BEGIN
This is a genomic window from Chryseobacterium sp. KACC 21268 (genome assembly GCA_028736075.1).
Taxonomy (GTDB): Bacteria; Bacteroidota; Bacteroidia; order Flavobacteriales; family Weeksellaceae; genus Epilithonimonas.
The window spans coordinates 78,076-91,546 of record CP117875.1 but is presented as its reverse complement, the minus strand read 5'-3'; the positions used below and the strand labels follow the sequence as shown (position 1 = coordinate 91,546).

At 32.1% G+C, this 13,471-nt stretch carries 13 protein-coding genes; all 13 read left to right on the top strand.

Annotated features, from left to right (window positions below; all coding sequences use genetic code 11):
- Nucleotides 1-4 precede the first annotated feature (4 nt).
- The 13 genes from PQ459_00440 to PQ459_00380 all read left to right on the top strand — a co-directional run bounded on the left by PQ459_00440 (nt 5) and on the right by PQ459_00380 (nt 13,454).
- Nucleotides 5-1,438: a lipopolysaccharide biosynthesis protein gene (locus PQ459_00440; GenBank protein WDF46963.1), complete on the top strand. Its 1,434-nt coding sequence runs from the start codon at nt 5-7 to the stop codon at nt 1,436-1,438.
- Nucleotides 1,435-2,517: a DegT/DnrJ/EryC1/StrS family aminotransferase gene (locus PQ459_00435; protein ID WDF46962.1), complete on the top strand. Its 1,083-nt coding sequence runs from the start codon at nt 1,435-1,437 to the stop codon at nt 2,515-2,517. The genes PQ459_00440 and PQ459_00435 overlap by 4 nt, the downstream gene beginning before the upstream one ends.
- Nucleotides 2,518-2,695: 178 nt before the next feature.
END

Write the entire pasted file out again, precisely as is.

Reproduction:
This is a genomic window from Chryseobacterium sp. KACC 21268 (genome assembly GCA_028736075.1).
Taxonomy (GTDB): Bacteria; Bacteroidota; Bacteroidia; order Flavobacteriales; family Weeksellaceae; genus Epilithonimonas.
The window spans coordinates 78,076-91,546 of record CP117875.1 but is presented as its reverse complement, the minus strand read 5'-3'; the positions used below and the strand labels follow the sequence as shown (position 1 = coordinate 91,546).

At 32.1% G+C, this 13,471-nt stretch carries 13 protein-coding genes; all 13 read left to right on the top strand.

Annotated features, from left to right (window positions below; all coding sequences use genetic code 11):
- Nucleotides 1-4 precede the first annotated feature (4 nt).
- The 13 genes from PQ459_00440 to PQ459_00380 all read left to right on the top strand — a co-directional run bounded on the left by PQ459_00440 (nt 5) and on the right by PQ459_00380 (nt 13,454).
- Nucleotides 5-1,438: a lipopolysaccharide biosynthesis protein gene (locus PQ459_00440; GenBank protein WDF46963.1), complete on the top strand. Its 1,434-nt coding sequence runs from the start codon at nt 5-7 to the stop codon at nt 1,436-1,438.
- Nucleotides 1,435-2,517: a DegT/DnrJ/EryC1/StrS family aminotransferase gene (locus PQ459_00435; protein ID WDF46962.1), complete on the top strand. Its 1,083-nt coding sequence runs from the start codon at nt 1,435-1,437 to the stop codon at nt 2,515-2,517. The genes PQ459_00440 and PQ459_00435 overlap by 4 nt, the downstream gene beginning before the upstream one ends.
- Nucleotides 2,518-2,695: 178 nt before the next feature.